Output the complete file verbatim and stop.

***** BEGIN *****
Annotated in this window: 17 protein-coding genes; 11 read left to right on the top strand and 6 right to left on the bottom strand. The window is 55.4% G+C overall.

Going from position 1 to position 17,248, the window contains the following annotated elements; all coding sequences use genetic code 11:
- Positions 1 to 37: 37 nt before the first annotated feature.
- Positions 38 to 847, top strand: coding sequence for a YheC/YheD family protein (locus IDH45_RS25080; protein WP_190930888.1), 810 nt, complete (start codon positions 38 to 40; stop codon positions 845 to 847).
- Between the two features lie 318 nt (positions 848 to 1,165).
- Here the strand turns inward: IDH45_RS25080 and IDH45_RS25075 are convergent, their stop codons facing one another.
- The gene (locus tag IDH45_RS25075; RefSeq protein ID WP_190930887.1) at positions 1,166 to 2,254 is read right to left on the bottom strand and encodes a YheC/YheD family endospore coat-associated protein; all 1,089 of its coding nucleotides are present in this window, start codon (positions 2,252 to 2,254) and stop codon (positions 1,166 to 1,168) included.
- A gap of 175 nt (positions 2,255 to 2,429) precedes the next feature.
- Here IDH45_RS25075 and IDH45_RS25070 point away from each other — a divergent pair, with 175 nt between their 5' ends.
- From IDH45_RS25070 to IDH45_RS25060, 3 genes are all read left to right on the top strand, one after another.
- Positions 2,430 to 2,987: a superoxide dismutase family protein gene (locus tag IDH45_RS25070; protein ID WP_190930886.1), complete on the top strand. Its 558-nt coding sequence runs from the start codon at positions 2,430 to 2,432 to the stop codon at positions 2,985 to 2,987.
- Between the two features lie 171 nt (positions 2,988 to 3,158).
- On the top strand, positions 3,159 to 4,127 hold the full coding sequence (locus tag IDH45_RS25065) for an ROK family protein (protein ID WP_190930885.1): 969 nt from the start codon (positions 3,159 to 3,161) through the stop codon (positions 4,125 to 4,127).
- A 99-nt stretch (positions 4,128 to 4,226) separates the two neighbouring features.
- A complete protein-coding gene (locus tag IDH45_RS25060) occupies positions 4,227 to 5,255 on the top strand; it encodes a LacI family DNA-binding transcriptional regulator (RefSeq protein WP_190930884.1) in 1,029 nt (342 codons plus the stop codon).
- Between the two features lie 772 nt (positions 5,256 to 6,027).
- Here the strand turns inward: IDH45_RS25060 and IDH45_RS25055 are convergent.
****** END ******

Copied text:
Annotated in this window: 17 protein-coding genes; 11 read left to right on the top strand and 6 right to left on the bottom strand. The window is 55.4% G+C overall.

Going from position 1 to position 17,248, the window contains the following annotated elements; all coding sequences use genetic code 11:
- Positions 1 to 37: 37 nt before the first annotated feature.
- Positions 38 to 847, top strand: coding sequence for a YheC/YheD family protein (locus IDH45_RS25080; protein WP_190930888.1), 810 nt, complete (start codon positions 38 to 40; stop codon positions 845 to 847).
- Between the two features lie 318 nt (positions 848 to 1,165).
- Here the strand turns inward: IDH45_RS25080 and IDH45_RS25075 are convergent, their stop codons facing one another.
- The gene (locus tag IDH45_RS25075; RefSeq protein ID WP_190930887.1) at positions 1,166 to 2,254 is read right to left on the bottom strand and encodes a YheC/YheD family endospore coat-associated protein; all 1,089 of its coding nucleotides are present in this window, start codon (positions 2,252 to 2,254) and stop codon (positions 1,166 to 1,168) included.
- A gap of 175 nt (positions 2,255 to 2,429) precedes the next feature.
- Here IDH45_RS25075 and IDH45_RS25070 point away from each other — a divergent pair, with 175 nt between their 5' ends.
- From IDH45_RS25070 to IDH45_RS25060, 3 genes are all read left to right on the top strand, one after another.
- Positions 2,430 to 2,987: a superoxide dismutase family protein gene (locus tag IDH45_RS25070; protein ID WP_190930886.1), complete on the top strand. Its 558-nt coding sequence runs from the start codon at positions 2,430 to 2,432 to the stop codon at positions 2,985 to 2,987.
- Between the two features lie 171 nt (positions 2,988 to 3,158).
- On the top strand, positions 3,159 to 4,127 hold the full coding sequence (locus tag IDH45_RS25065) for an ROK family protein (protein ID WP_190930885.1): 969 nt from the start codon (positions 3,159 to 3,161) through the stop codon (positions 4,125 to 4,127).
- A 99-nt stretch (positions 4,128 to 4,226) separates the two neighbouring features.
- A complete protein-coding gene (locus tag IDH45_RS25060) occupies positions 4,227 to 5,255 on the top strand; it encodes a LacI family DNA-binding transcriptional regulator (RefSeq protein WP_190930884.1) in 1,029 nt (342 codons plus the stop codon).
- Between the two features lie 772 nt (positions 5,256 to 6,027).
- Here the strand turns inward: IDH45_RS25060 and IDH45_RS25055 are convergent.